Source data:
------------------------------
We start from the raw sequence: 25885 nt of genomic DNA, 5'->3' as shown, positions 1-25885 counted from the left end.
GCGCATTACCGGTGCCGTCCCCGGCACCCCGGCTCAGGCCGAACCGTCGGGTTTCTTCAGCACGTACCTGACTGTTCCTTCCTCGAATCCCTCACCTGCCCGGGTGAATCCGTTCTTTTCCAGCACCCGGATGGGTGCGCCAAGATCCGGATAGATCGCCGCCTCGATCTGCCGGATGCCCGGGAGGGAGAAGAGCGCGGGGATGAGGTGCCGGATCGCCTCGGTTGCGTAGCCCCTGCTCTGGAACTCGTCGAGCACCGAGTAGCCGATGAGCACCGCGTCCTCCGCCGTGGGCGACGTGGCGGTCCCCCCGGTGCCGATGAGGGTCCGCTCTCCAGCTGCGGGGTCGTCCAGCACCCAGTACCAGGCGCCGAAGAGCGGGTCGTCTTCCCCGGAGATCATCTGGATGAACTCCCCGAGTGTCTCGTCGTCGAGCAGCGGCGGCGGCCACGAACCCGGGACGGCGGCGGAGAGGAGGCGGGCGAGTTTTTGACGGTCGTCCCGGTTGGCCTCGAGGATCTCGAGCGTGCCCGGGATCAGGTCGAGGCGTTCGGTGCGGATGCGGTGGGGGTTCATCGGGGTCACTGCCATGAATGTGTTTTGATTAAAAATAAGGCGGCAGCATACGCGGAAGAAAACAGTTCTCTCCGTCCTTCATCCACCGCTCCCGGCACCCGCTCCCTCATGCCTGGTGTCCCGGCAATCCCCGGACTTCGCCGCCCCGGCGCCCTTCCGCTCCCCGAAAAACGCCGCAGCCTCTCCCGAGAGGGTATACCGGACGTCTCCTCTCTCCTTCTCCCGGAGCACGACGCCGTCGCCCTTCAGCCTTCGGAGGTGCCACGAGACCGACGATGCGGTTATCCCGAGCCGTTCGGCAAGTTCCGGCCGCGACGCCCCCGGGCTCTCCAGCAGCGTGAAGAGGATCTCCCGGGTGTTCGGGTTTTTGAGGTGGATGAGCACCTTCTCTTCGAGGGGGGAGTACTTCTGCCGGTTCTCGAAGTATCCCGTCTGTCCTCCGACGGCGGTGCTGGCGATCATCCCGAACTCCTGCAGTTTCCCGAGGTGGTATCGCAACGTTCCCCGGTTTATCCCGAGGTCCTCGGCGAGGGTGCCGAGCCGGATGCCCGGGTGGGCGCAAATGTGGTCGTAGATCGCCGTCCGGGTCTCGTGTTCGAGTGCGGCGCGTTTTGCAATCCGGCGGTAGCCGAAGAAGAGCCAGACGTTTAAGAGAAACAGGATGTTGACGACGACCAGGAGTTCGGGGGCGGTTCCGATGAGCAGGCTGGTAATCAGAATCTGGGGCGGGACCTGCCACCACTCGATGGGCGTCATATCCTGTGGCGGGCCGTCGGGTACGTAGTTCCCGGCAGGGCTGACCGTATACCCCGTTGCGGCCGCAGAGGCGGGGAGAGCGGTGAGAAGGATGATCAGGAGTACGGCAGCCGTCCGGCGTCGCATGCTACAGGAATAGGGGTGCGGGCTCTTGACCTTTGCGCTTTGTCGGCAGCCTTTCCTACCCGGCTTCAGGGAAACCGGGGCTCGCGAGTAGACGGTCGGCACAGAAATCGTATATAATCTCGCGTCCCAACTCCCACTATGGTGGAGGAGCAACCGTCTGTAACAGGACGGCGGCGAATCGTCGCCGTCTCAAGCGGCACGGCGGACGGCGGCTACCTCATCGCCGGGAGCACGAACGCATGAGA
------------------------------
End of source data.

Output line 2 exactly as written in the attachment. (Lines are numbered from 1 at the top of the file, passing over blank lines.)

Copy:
GCGCATTACCGGTGCCGTCCCCGGCACCCCGGCTCAGGCCGAACCGTCGGGTTTCTTCAGCACGTACCTGACTGTTCCTTCCTCGAATCCCTCACCTGCCCGGGTGAATCCGTTCTTTTCCAGCACCCGGATGGGTGCGCCAAGATCCGGATAGATCGCCGCCTCGATCTGCCGGATGCCCGGGAGGGAGAAGAGCGCGGGGATGAGGTGCCGGATCGCCTCGGTTGCGTAGCCCCTGCTCTGGAACTCGTCGAGCACCGAGTAGCCGATGAGCACCGCGTCCTCCGCCGTGGGCGACGTGGCGGTCCCCCCGGTGCCGATGAGGGTCCGCTCTCCAGCTGCGGGGTCGTCCAGCACCCAGTACCAGGCGCCGAAGAGCGGGTCGTCTTCCCCGGAGATCATCTGGATGAACTCCCCGAGTGTCTCGTCGTCGAGCAGCGGCGGCGGCCACGAACCCGGGACGGCGGCGGAGAGGAGGCGGGCGAGTTTTTGACGGTCGTCCCGGTTGGCCTCGAGGATCTCGAGCGTGCCCGGGATCAGGTCGAGGCGTTCGGTGCGGATGCGGTGGGGGTTCATCGGGGTCACTGCCATGAATGTGTTTTGATTAAAAATAAGGCGGCAGCATACGCGGAAGAAAACAGTTCTCTCCGTCCTTCATCCACCGCTCCCGGCACCCGCTCCCTCATGCCTGGTGTCCCGGCAATCCCCGGACTTCGCCGCCCCGGCGCCCTTCCGCTCCCCGAAAAACGCCGCAGCCTCTCCCGAGAGGGTATACCGGACGTCTCCTCTCTCCTTCTCCCGGAGCACGACGCCGTCGCCCTTCAGCCTTCGGAGGTGCCACGAGACCGACGATGCGGTTATCCCGAGCCGTTCGGCAAGTTCCGGCCGCGACGCCCCCGGGCTCTCCAGCAGCGTGAAGAGGATCTCCCGGGTGTTCGGGTTTTTGAGGTGGATGAGCACCTTCTCTTCGAGGGGGGAGTACTTCTGCCGGTTCTCGAAGTATCCCGTCTGTCCTCCGACGGCGGTGCTGGCGATCATCCCGAACTCCTGCAGTTTCCCGAGGTGGTATCGCAACGTTCCCCGGTTTATCCCGAGGTCCTCGGCGAGGGTGCCGAGCCGGATGCCCGGGTGGGCGCAAATGTGGTCGTAGATCGCCGTCCGGGTCTCGTGTTCGAGTGCGGCGCGTTTTGCAATCCGGCGGTAGCCGAAGAAGAGCCAGACGTTTAAGAGAAACAGGATGTTGACGACGACCAGGAGTTCGGGGGCGGTTCCGATGAGCAGGCTGGTAATCAGAATCTGGGGCGGGACCTGCCACCACTCGATGGGCGTCATATCCTGTGGCGGGCCGTCGGGTACGTAGTTCCCGGCAGGGCTGACCGTATACCCCGTTGCGGCCGCAGAGGCGGGGAGAGCGGTGAGAAGGATGATCAGGAGTACGGCAGCCGTCCGGCGTCGCATGCTACAGGAATAGGGGTGCGGGCTCTTGACCTTTGCGCTTTGTCGGCAGCCTTTCCTACCCGGCTTCAGGGAAACCGGGGCTCGCGAGTAGACGGTCGGCACAGAAATCGTATATAATCTCGCGTCCCAACTCCCACTATGGTGGAGGAGCAACCGTCTGTAACAGGACGGCGGCGAATCGTCGCCGTCTCAAGCGGCACGGCGGACGGCGGCTACCTCATCGCCGGGAGCACGAACGCATGAGA